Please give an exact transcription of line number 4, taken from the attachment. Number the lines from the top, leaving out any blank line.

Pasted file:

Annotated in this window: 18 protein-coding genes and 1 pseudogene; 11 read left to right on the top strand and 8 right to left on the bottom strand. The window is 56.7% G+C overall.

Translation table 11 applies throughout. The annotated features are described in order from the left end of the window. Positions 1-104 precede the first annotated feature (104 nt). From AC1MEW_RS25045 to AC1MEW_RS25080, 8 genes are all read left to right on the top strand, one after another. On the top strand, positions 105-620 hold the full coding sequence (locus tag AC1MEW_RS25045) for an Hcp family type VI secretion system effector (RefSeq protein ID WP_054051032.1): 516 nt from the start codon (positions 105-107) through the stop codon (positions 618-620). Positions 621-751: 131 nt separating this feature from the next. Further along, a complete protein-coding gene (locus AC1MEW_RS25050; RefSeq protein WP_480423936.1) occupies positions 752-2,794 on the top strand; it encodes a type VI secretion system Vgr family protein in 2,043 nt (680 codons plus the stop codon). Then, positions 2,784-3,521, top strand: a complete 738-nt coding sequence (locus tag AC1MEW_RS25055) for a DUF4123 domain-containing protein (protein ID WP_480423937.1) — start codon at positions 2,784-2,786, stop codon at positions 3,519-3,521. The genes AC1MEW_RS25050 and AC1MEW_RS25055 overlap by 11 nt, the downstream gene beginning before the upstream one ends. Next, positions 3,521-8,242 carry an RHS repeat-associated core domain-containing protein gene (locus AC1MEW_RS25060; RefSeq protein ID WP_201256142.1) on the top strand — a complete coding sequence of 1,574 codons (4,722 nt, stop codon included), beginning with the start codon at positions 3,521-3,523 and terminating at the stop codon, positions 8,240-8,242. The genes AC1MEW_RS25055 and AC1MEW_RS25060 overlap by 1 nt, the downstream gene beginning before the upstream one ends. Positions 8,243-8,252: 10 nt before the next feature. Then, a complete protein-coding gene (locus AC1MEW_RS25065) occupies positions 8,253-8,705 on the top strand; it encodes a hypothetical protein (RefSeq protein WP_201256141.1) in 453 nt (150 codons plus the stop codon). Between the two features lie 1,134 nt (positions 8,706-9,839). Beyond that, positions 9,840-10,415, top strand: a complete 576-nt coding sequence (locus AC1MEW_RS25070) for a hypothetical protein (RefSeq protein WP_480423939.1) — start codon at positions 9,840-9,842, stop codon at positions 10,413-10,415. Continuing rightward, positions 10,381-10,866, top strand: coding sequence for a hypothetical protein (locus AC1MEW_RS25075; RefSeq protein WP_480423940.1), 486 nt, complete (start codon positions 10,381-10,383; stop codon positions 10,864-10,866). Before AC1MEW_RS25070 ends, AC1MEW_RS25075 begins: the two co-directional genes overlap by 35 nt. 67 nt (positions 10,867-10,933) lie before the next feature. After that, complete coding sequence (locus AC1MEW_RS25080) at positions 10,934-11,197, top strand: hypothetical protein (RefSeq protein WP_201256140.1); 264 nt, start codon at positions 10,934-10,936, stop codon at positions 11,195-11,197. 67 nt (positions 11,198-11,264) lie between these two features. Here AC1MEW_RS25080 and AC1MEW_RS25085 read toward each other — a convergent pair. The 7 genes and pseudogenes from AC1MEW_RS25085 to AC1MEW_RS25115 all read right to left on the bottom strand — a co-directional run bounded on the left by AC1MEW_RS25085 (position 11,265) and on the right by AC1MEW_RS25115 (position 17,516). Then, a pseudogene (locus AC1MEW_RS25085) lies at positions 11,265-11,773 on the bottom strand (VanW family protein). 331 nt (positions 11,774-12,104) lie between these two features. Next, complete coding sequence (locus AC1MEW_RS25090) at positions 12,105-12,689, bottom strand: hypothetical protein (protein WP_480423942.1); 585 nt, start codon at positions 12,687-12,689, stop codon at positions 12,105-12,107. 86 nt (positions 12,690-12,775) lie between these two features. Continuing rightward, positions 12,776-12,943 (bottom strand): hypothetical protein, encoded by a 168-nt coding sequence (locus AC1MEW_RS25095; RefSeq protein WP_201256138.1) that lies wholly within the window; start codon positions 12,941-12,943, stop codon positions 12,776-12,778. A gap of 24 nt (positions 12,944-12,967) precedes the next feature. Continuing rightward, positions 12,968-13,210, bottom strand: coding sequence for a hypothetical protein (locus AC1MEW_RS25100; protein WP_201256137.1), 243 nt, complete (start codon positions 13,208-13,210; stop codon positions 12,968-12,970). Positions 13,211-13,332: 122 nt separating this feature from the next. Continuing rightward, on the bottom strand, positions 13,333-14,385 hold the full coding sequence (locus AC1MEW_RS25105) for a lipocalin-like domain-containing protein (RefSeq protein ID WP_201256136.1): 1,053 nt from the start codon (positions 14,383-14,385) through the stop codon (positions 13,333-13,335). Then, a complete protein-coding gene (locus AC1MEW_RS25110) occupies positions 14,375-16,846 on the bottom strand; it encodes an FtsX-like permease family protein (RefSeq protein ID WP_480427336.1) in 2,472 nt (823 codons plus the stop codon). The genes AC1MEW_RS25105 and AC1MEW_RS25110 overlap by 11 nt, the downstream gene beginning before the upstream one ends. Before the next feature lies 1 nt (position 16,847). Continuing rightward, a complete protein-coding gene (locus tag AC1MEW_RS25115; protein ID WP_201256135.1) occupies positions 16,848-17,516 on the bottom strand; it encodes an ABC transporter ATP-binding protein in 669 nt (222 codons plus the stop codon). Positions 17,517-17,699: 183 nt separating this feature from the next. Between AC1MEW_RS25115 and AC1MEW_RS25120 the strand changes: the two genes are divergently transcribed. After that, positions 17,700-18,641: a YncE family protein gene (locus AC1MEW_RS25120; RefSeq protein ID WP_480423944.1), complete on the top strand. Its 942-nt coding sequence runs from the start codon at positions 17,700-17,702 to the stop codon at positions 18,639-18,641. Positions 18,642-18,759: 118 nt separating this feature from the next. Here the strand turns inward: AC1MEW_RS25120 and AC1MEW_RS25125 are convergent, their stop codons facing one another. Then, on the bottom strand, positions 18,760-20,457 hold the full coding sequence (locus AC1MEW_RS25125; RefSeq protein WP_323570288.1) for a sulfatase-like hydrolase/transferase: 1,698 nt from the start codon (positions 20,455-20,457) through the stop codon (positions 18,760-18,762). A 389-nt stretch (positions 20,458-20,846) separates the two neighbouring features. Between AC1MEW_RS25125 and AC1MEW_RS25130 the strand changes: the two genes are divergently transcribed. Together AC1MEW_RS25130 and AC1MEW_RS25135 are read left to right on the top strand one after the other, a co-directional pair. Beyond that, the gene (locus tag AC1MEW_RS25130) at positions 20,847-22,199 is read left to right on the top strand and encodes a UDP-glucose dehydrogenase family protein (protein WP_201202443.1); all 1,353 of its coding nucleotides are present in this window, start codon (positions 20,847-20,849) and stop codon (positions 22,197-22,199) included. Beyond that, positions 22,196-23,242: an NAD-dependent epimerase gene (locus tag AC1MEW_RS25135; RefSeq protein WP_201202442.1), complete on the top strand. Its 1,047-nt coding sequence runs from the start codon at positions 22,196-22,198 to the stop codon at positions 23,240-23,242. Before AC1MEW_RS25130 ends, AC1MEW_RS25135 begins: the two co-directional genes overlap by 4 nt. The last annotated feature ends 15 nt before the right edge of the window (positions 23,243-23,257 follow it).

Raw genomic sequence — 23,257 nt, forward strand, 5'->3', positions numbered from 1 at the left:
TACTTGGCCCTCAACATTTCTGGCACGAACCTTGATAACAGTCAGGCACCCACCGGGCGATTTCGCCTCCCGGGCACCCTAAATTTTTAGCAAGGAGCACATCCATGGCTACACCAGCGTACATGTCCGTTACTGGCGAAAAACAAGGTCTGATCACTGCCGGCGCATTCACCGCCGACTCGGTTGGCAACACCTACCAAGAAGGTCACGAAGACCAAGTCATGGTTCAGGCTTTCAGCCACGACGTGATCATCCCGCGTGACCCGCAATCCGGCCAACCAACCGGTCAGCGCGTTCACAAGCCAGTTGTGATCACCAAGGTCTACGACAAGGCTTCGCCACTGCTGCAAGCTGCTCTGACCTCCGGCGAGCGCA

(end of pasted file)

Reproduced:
TACTTGGCCCTCAACATTTCTGGCACGAACCTTGATAACAGTCAGGCACCCACCGGGCGATTTCGCCTCCCGGGCACCCTAAATTTTTAGCAAGGAGCACATCCATGGCTACACCAGCGTACATGTCCGTTACTGGCGAAAAACAAGGTCTGATCACTGCCGGCGCATTCACCGCCGACTCGGTTGGCAACACCTACCAAGAAGGTCACGAAGACCAAGTCATGGTTCAGGCTTTCAGCCACGACGTGATCATCCCGCGTGACCCGCAATCCGGCCAACCAACCGGTCAGCGCGTTCACAAGCCAGTTGTGATCACCAAGGTCTACGACAAGGCTTCGCCACTGCTGCAAGCTGCTCTGACCTCCGGCGAGCGCA